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Are You My Mother?: A Comic Drama. Alison Bechdel (writer/artist). Houghton Mifflin Harcourt. Hardcover. 304 Pages. $22.00.
Though on the surface I prefer Fun Home after one reading of Are You My Mother?, I suspect Are You My Mother? is a book I will return to many times over the years and always glean something new from, both as daughter, wannabe academic, writer, and depending on how my life turns out, possibly as mother, because Bechdel’s book is complicated and layered in a way that few graphic novels are and it affected me powerfully both in what I understood and what I know that I cannot yet understand. I feel that though I read the book carefully, and adored it, at the age of 35 I can only process some parts of it.
Perhaps I am not ready for the rest.
At 45 I suspect I will see it in a whole new light. And at 55 it may become something else entirely.. It feels like the kind of work that will stay with me my whole life, revealing new layers as I am equipped to understand them.
What I take from it today feels important, and also sad. But not in a depressing way, rather in a revealing way. I was similarly moved when I first read Fun Home, but unlike Fun Home, Are You My Mother? feels deeper and ongoing, which makes sense since Bechdel’s mother is still alive and thus their relationship continues to evolve. Where Fun Home was funnier and perhaps more immediately tragic, Are You My Mother? is incredibly complicated as Bechdel literally picks her way through understanding her relationship with her mother, both as an exercise in creation, an attempt to heal herself, and a way to move forward.
The art, much like Fun Home, is sublime. Bechdel has chosen a smart and subtle palette of black, white, and greys, with only red as a spot color. The red presents itself in many variations, frequently pink, to a deep wine color. And it’s funny how powerful the color is as an identifier for the idea of women, of mothers and daughters. From the associations we have with pink and little girls, to the association of red as the ultimate in change for women – first as they become women, and then in relation to sex and reproduction, and then eventually, as it disappears, of another evolution, the “final” evolution if you will for a woman. Bechdel uses the color lightly though. There’s nothing obvious or awkward about it, it simply is. Which is of course a statement in and of itself.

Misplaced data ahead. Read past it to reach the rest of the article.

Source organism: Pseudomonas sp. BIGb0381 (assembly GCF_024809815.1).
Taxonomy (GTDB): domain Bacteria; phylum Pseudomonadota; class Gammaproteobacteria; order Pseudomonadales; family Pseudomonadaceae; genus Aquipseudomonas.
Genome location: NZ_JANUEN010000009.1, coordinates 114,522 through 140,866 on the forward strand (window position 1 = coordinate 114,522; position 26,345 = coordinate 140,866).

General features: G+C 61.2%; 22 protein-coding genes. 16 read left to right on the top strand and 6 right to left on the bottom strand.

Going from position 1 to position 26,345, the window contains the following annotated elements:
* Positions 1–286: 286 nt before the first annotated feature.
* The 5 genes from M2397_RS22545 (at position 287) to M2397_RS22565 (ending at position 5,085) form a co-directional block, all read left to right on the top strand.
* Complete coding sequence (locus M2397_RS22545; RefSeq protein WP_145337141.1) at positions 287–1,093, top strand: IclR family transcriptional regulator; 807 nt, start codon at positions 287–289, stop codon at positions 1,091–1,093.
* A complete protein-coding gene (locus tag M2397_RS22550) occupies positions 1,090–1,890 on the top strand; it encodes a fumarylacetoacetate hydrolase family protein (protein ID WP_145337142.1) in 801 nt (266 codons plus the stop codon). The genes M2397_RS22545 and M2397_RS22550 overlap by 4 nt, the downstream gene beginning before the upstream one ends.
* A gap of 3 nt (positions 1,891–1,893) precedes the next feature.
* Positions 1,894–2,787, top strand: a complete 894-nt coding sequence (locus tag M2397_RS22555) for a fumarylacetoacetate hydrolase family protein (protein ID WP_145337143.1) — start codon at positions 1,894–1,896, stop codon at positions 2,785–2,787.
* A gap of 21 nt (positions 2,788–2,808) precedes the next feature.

I had bizarre dreams every night the weekend that I read Are You My Mother? and while it’s not uncommon for me to incorporate things I’ve absorbed in the day (books, comics, music, film, television) into my dreams, Bechdel’s book asserted itself with a force that I can only describe as unrelenting.
I hope five years from now or perhaps ten to re-read again and see what it brings me then. I wish I could have provided a better review for today though, but short of summarizing what actually goes on in the book, I can only tell you that you must read it, and that you may well be surprised what you find. I find what Bechdel has done here almost too personal and intimate for a critical or measured review. Everyone will take to this book differently. For me it was sad, but felt achingly honest and real. The words I am most left with when I glance at a copy of the book on my shelf are stunning and important. But I suspect mileage will vary incredibly with this work. People who dislike it today may feel differently in a few years, those who love it today I suspect will only grow to love it more. Is that a review? I don’t know, but it’s what I found I had to say and that’s really all I can do.
Are You My Mother?: A Comic Drama is available everywhere – bookstores, comic book stores, and online now.
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